This year marked the first time I’ve watched the Golden Globes. I have heard that the previous year, Ricky Gervais was highly entertaining as host and that alcohol flawed freely. This year, Gervais was set to be back as host and the bottles of alcohol had doubled – or so I have heard.
Gervais promised to take comedic aim at anyone weak enough to take it without punching back or suing him. He delivered on that promise, but was he as funny as I had hoped? Well, not really. I’m sorry to have to say that…I really like Mr. Ricky Gervais. He can host my Oscar party anytime, we’ll just have to keep the poking fun to people who CAN punch him back this time…it’s all for entertainment’s sake right? Sacrifices need be made.
Which brings us to a film about sacrifice that I wanted to see win: The Black Swan. A unique film that has something to say and observe. Natalie Portman, as expected, won for “Best Actress”, but The Social Network took home the most coveted award, “Best Picture”.
The King’s Speech was another strong contender in that category. Colin Firth, most deservingly, won “Best Actor”. But no Best Picture.
I will admit, I had high expectations for The Social Network. It felt like everyone I knew was singing that film’s praises. The word ‘brilliant’ was tossed around like it was a virus, spreading to everyone’s tongues and Facebook status’. No one even needed 140 characters to sing the film’s praises. It became widely referred to as “the Facebook movie”. So much so that most people were unaware that it was actually called The Social Network. So when I finally arrived at the movie theatre and purchased my ticket, I was prepared for the film to make me a believer.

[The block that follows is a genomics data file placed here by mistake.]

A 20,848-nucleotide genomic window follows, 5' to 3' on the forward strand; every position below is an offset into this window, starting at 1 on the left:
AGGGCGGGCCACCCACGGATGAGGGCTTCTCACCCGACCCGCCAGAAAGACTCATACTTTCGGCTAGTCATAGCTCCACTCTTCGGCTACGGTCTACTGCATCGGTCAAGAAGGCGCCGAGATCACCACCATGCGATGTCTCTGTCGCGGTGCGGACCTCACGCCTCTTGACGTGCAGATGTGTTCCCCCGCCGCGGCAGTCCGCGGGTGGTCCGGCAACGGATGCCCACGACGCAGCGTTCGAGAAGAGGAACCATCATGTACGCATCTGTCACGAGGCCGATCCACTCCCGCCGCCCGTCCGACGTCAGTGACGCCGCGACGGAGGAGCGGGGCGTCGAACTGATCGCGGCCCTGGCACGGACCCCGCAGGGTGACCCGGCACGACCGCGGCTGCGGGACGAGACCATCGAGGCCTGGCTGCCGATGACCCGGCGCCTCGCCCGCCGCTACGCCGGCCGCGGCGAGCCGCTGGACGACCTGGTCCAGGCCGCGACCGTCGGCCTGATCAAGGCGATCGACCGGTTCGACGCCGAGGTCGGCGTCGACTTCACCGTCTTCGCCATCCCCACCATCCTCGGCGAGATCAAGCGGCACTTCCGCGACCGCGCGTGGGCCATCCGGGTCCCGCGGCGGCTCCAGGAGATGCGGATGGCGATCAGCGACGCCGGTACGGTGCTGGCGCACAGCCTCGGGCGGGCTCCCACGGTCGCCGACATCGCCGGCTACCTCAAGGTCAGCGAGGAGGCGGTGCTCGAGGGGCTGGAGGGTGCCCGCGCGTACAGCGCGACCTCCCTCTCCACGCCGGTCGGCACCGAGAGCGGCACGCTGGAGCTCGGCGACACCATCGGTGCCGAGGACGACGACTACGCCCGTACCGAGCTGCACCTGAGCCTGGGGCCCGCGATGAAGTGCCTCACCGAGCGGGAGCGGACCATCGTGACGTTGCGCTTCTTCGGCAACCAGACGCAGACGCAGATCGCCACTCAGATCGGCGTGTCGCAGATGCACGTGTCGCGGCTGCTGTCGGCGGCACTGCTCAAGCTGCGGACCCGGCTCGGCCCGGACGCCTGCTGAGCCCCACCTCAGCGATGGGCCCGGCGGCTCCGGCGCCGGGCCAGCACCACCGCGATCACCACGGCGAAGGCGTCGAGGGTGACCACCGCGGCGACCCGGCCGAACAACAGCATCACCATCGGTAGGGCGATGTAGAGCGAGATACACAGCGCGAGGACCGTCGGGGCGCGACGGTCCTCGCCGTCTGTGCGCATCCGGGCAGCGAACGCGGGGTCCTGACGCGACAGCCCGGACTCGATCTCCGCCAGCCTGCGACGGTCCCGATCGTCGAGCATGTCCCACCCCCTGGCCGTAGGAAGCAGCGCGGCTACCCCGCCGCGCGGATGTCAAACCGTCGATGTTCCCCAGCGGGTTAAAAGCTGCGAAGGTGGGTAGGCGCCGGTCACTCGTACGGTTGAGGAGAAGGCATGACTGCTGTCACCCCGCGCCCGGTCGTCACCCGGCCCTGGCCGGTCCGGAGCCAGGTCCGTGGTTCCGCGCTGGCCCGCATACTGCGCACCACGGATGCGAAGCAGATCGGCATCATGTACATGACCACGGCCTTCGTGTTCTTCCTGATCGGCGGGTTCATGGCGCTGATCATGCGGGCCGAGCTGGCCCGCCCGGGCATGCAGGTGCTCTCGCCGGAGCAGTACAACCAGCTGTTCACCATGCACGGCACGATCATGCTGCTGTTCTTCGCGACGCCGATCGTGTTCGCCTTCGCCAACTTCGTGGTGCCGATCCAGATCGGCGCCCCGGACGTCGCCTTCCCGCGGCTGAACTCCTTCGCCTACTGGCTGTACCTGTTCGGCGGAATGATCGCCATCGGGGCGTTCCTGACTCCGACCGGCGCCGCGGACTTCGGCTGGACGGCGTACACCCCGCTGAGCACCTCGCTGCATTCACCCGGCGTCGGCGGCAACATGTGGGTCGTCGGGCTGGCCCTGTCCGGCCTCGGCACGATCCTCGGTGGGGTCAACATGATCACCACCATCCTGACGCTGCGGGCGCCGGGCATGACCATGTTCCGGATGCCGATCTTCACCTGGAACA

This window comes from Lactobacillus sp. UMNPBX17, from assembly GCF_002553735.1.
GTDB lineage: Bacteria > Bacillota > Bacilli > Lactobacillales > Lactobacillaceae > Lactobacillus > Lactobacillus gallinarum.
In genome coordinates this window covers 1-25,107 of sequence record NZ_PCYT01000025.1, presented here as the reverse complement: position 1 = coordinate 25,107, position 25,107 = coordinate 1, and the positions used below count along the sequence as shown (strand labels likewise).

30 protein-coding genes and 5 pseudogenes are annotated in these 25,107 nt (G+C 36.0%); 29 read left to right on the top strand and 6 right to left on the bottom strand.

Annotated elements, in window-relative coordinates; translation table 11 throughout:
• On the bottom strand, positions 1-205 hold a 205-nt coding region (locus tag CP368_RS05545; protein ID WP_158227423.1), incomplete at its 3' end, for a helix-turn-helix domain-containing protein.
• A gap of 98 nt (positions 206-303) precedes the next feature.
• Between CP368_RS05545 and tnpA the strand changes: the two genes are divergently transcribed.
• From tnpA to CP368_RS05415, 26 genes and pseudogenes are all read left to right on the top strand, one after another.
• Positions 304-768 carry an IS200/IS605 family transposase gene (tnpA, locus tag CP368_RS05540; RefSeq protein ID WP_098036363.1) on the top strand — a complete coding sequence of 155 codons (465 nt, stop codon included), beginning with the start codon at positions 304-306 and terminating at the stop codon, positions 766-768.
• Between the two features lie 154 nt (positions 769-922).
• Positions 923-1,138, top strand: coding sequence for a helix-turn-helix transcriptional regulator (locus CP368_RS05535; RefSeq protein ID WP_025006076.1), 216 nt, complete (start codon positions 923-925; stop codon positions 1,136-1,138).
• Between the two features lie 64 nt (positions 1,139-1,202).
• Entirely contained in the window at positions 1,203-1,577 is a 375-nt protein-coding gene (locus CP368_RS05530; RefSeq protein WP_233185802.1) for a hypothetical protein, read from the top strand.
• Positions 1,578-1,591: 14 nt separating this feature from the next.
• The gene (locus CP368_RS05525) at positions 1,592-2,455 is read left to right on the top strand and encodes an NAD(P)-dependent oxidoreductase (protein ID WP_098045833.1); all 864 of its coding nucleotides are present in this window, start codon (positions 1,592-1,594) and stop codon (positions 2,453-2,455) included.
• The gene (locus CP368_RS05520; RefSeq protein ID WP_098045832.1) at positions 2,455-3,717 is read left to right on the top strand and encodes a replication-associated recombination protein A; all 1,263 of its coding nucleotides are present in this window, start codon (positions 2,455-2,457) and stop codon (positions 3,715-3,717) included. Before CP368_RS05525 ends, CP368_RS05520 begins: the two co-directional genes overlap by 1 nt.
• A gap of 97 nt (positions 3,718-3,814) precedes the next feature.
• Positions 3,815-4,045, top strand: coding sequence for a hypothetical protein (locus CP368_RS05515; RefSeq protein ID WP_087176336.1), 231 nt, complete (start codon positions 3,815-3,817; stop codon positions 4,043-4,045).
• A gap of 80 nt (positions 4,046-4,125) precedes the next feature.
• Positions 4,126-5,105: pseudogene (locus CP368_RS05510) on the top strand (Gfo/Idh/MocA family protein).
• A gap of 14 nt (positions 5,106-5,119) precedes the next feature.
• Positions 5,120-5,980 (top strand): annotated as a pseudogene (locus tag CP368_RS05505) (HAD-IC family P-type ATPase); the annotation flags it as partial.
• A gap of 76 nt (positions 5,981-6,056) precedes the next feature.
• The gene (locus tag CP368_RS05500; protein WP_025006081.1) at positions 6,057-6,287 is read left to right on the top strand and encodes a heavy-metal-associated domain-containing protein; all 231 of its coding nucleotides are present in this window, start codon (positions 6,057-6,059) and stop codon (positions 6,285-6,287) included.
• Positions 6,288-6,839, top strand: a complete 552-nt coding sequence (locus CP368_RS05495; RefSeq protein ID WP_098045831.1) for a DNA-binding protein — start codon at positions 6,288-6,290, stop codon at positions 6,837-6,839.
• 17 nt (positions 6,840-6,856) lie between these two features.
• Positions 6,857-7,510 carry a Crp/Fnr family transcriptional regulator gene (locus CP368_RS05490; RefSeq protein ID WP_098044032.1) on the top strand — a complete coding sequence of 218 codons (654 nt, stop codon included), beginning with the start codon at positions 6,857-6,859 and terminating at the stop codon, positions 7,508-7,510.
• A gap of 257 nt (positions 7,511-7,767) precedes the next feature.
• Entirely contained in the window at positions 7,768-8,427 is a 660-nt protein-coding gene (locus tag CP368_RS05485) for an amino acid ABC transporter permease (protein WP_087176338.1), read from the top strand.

But that’s not exactly how it went down.
I concede that The Social Network is a good movie. I enjoyed it. I don’t regret buying my ticket. But is it brilliant? I don’t think it is. And most likely, it will win “Best Picture” at the upcoming Academy Awards. But why did audiences and critics embrace it so much? Is everyone just jumping on some bandwagon?
I tried to analyze this. My conclusion is that what appeals to audiences and critics alike is how relevant and current the film is. We’ve all morphed into the world of social media and limited human interactions. The film is also stylistically well-directed and written — David Fincher and Aaron Sorkin make math formula, hacking, and coding seem exciting. Thrilling, even. The acting is solid too. That’s all admirable. But where I feel the film missed greatness is in the idea of the “social network” itself. How fascinating is this idea that we live in a world where friends are reduced to profiles, interactions are a matter of commenting on status updates, and we live our lives in such public ways where we share everything from out dating status to our breakfast, to our political thoughts and emotional worries with a mass group of near-strangers. To me, there lies the depth of a film addressing the social network. None of it is easy to address on film — but if the filmmakers could, perhaps they would create a film that was lasting in its resonence. The meal, instead of the appetizer, if you will.
I hate rating films, but if I were to rate The Social Network, I would give it 3/4, maybe a quarter of a star more. But that, in my book, makes a film good – not brilliant. A brilliant film should clean up at the Golden Globes (and looming Oscars), not merely a good one.
Do you disagree/agree with me? Tell me why (leave a comment).
I have a feeling I won’t be very popular after posting this. And who knows, maybe in a few years I will disagree with myself. But for now…